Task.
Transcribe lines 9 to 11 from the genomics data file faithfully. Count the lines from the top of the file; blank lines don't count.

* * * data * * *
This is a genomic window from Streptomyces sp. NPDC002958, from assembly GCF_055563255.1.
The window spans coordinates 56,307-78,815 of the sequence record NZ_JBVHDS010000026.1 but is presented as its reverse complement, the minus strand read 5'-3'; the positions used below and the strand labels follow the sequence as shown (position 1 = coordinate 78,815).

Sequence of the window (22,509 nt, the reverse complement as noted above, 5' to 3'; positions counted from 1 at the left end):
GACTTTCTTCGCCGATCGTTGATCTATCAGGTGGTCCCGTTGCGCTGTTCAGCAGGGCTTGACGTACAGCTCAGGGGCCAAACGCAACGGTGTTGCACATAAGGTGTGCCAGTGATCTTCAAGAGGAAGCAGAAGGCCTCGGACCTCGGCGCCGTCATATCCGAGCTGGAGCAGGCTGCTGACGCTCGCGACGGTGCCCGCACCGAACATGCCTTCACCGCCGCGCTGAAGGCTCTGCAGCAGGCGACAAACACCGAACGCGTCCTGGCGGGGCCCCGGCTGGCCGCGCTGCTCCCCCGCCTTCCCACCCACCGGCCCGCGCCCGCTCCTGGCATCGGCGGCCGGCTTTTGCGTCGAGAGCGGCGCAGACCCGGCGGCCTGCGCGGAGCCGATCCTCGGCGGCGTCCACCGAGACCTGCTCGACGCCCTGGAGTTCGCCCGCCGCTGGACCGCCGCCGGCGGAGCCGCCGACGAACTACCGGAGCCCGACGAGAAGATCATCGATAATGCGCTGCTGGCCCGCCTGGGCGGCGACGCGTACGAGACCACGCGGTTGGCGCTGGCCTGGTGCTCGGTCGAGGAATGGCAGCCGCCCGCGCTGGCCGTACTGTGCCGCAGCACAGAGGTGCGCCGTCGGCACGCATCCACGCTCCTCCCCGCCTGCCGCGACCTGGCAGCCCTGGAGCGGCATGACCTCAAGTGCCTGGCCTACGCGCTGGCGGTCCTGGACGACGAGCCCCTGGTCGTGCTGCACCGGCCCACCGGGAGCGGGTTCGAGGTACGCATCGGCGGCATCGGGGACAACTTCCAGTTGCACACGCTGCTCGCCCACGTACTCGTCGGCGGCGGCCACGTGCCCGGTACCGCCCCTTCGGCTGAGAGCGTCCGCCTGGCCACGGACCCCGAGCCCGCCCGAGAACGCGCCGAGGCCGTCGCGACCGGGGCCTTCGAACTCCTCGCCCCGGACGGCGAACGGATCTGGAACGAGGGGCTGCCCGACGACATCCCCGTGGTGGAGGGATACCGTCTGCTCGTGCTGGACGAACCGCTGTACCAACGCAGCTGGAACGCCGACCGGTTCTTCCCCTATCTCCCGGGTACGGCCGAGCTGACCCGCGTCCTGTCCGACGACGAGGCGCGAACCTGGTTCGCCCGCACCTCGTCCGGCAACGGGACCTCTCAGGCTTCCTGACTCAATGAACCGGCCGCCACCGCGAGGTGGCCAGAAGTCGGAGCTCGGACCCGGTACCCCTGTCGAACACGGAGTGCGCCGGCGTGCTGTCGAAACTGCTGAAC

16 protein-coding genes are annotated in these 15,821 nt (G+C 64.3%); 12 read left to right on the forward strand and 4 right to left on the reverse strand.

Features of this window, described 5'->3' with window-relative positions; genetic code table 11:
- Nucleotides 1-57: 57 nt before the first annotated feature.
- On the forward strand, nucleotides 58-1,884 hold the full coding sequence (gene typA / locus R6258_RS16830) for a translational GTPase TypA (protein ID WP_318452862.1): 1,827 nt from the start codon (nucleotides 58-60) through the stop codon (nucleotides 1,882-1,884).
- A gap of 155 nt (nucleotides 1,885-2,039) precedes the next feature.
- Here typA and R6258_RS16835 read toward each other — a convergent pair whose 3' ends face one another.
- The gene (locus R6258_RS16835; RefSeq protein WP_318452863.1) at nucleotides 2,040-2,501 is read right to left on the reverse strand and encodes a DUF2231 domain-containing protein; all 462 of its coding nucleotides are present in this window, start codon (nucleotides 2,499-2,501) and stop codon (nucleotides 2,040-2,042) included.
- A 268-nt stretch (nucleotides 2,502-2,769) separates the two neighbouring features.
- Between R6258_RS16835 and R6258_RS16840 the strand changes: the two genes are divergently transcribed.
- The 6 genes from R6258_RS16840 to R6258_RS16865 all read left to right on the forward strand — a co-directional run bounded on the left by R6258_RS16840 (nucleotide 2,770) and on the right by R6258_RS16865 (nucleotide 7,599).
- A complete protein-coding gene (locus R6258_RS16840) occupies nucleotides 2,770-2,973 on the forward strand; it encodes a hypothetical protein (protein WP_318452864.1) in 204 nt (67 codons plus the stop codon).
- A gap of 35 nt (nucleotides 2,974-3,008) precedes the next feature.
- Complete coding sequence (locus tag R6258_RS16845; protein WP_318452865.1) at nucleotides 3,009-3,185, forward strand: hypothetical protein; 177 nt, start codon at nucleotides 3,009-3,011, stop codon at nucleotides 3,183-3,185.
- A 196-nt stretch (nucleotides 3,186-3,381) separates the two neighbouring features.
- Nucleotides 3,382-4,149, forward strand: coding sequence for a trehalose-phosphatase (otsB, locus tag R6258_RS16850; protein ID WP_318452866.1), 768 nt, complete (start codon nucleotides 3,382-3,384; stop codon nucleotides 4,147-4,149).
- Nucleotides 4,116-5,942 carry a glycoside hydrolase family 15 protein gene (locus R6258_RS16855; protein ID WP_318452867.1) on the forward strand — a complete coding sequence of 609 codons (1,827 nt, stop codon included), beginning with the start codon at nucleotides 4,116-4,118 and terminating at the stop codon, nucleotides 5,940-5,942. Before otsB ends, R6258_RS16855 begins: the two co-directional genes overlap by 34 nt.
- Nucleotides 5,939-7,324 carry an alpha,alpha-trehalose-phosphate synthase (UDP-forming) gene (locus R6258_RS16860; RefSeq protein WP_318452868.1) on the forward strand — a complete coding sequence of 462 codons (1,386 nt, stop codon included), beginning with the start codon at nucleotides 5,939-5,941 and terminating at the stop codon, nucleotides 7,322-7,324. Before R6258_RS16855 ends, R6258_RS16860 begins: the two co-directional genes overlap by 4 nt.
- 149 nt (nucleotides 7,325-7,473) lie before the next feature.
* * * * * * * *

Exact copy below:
- A gap of 155 nt (nucleotides 1,885-2,039) precedes the next feature.
- Here typA and R6258_RS16835 read toward each other — a convergent pair whose 3' ends face one another.
- The gene (locus R6258_RS16835; RefSeq protein WP_318452863.1) at nucleotides 2,040-2,501 is read right to left on the reverse strand and encodes a DUF2231 domain-containing protein; all 462 of its coding nucleotides are present in this window, start codon (nucleotides 2,499-2,501) and stop codon (nucleotides 2,040-2,042) included.